“Whoa! It’s like Spotify but for academic articles.”

Instant Access to Thousands of Journals for just $40/month

Recent Trends in American Board of Psychiatry and Neurology Psychiatric Subspecialties

Objective: This article reviews the current status and recent trends in the American Board of Psychiatry and Neurology (ABPN) psychiatric subspecialties and discusses the implications of those trends as well as several key questions whose answers may well determine subspecialty viability. Methods: Data are presented on specialty and subspecialty programs; graduates; and ABPN certification candidates and diplomates drawn from several sources, including the records of the ABPN, the websites of the Accreditation Council for Graduate Medical Education and the American Medical Association, and the annual medical education issues of JAMA. Results: Fewer than half of psychiatry graduates pursue subspecialty training. While most recent specialty graduates attempt to become certified by the ABPN, many subspecialists elect not to do so. There have been recent decreases in the number of fellowship programs and trainees in geriatric psychiatry and addiction psychiatry. The pass rates for fellowship graduates are superior to those for the "grandfathers" in all of the newer psychiatric subspecialties. Lower percentages of subspecialists than specialists participate in maintenance of certification, and maintenance of certification pass rates are high. Conclusion: The initial interest in training and certification in some of the ABPN subspecialties appears to have slowed, and the long-term viability of those subspecialties may well depend on the answers to a number of complicated social, economic, and political questions in the new health care era. http://www.deepdyve.com/assets/images/DeepDyve-Logo-lg.png Academic Psychiatry American Psychiatric Publishing, Inc (Journal)

Recent Trends in American Board of Psychiatry and Neurology Psychiatric Subspecialties

Abstract

Objective: This article reviews the current status and recent trends in the American Board of Psychiatry and Neurology (ABPN) psychiatric subspecialties and discusses the implications of those trends as well as several key questions whose answers may well determine subspecialty viability. Methods: Data are presented on specialty and subspecialty programs; graduates; and ABPN certification candidates and diplomates drawn from several sources, including the records of the ABPN, the websites of the Accreditation Council for Graduate Medical Education and the American Medical Association, and the annual medical education issues of JAMA. Results: Fewer than half of psychiatry graduates pursue subspecialty training. While most recent specialty graduates attempt to become certified by the ABPN, many subspecialists elect not to do so. There have been recent decreases in the number of fellowship programs and trainees in geriatric psychiatry and addiction psychiatry. The pass rates for fellowship graduates are superior to those for the "grandfathers" in all of the newer psychiatric subspecialties. Lower percentages of subspecialists than specialists participate in maintenance of certification, and maintenance of certification pass rates are high. Conclusion: The initial interest in training and certification in some of the ABPN subspecialties appears to have slowed, and the long-term viability of those subspecialties may well depend on the answers to a number of complicated social, economic, and political questions in the new health care era.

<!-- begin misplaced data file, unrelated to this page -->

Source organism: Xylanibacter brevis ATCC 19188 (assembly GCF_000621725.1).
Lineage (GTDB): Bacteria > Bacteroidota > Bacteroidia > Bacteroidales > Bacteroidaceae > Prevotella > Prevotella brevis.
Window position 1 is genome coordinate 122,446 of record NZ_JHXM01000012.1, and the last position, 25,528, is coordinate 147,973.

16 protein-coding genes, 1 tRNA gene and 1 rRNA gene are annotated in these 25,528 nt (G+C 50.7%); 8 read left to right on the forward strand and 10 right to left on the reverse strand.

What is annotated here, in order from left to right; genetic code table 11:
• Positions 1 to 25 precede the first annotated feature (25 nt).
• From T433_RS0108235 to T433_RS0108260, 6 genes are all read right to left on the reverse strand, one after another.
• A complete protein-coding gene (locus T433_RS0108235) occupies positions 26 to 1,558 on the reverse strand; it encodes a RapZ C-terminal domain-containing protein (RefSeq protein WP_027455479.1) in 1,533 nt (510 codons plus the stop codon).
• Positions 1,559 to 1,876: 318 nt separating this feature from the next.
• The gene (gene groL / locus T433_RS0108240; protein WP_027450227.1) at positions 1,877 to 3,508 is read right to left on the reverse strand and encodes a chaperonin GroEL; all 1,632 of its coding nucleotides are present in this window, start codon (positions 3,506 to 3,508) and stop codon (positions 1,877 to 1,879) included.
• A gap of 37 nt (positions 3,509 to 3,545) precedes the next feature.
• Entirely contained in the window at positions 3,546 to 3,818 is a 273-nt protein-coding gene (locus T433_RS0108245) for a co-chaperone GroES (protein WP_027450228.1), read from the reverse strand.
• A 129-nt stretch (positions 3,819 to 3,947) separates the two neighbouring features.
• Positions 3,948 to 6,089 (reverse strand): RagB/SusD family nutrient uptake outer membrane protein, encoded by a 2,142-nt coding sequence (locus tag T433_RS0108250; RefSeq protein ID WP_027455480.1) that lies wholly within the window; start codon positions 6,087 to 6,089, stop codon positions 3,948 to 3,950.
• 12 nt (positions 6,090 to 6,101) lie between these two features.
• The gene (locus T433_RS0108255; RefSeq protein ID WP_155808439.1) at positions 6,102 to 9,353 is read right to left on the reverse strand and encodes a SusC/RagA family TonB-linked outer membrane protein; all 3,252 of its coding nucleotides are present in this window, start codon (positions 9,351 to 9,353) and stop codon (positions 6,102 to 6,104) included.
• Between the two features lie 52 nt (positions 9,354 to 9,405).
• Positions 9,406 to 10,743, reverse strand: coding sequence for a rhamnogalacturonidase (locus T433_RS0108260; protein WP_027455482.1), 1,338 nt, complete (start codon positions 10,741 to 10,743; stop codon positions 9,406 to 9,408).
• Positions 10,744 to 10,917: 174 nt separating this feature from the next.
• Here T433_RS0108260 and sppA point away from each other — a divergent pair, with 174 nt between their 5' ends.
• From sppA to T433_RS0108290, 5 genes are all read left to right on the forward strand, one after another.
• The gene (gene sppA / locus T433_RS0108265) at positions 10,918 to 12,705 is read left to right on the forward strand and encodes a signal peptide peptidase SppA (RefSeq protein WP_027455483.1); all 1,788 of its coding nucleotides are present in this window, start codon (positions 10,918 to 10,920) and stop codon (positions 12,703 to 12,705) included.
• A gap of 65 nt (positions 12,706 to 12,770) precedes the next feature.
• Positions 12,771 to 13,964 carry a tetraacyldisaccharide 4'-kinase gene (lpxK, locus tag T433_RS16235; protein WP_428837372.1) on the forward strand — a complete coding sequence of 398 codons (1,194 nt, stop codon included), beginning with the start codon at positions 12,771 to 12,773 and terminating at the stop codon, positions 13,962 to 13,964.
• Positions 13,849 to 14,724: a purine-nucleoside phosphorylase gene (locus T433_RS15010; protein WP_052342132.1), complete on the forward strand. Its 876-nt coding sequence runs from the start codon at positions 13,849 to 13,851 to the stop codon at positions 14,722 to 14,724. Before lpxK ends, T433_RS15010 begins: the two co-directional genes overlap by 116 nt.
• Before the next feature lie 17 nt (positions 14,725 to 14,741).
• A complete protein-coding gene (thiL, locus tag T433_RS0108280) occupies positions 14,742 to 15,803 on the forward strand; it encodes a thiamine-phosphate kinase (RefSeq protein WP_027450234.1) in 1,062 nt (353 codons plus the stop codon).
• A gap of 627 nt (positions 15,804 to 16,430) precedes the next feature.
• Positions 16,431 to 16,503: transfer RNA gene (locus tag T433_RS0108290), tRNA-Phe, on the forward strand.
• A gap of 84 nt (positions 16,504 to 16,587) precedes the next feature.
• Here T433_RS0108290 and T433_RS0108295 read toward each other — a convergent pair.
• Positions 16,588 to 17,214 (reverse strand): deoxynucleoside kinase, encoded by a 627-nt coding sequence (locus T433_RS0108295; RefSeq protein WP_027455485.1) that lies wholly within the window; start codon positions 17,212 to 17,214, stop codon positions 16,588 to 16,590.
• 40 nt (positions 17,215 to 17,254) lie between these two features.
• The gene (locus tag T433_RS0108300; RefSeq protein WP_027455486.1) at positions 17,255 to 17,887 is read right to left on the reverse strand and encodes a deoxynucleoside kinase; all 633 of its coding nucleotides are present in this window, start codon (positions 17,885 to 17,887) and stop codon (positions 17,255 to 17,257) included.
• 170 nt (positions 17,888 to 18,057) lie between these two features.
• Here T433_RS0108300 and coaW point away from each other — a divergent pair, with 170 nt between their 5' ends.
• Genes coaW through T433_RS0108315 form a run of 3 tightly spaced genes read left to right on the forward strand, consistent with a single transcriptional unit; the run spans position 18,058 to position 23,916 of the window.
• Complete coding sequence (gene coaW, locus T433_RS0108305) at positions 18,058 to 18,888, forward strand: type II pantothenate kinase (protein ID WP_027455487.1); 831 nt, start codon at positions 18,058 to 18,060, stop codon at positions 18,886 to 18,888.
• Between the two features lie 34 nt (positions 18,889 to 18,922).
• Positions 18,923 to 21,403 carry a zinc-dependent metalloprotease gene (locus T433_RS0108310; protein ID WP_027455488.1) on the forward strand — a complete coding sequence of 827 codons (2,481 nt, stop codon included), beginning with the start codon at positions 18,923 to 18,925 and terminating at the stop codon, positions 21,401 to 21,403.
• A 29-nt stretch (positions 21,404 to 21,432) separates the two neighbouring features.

Loading next page...
 
/lp/american-psychiatric-publishing-inc-journal/recent-trends-in-american-board-of-psychiatry-and-neurology-6Cs57DvJnQ

Sorry, we don’t have permission to share this article on DeepDyve,
but here are related articles that you can start reading right now:

Explore the DeepDyve Library

How DeepDyve Works

Spend time researching, not time worrying you’re buying articles that might not be useful.

Unlimited reading

Read as many articles as you need. Full articles with original layout, charts and figures. Read online, from anywhere.

Stay up to date

Keep up with your field with Personalized Recommendations and Follow Journals to get automatic updates.

Organize your research

It’s easy to organize your research with our built-in tools.

Your journals are on DeepDyve

Read from thousands of the leading scholarly journals from Springer, Elsevier, Nature, IEEE, Wiley-Blackwell and more.

All the latest content is available, no embargo periods.

See the journals in your area

Simple and Affordable Pricing

14-day free trial. Cancel anytime, with a 30-day money-back guarantee.

Monthly Plan

  • Read unlimited articles
  • Personalized recommendations
  • Print 20 pages per month
  • 20% off on PDF purchases
  • Organize your research
  • Get updates on your journals and topic searches

$40/month

Best Deal — 25% off

Annual Plan

  • All the features of the Professional Plan, but for 25% off!
  • For the normal price of 10 articles elsewhere, you get one full year of unlimited access to articles.

$30/month
billed annually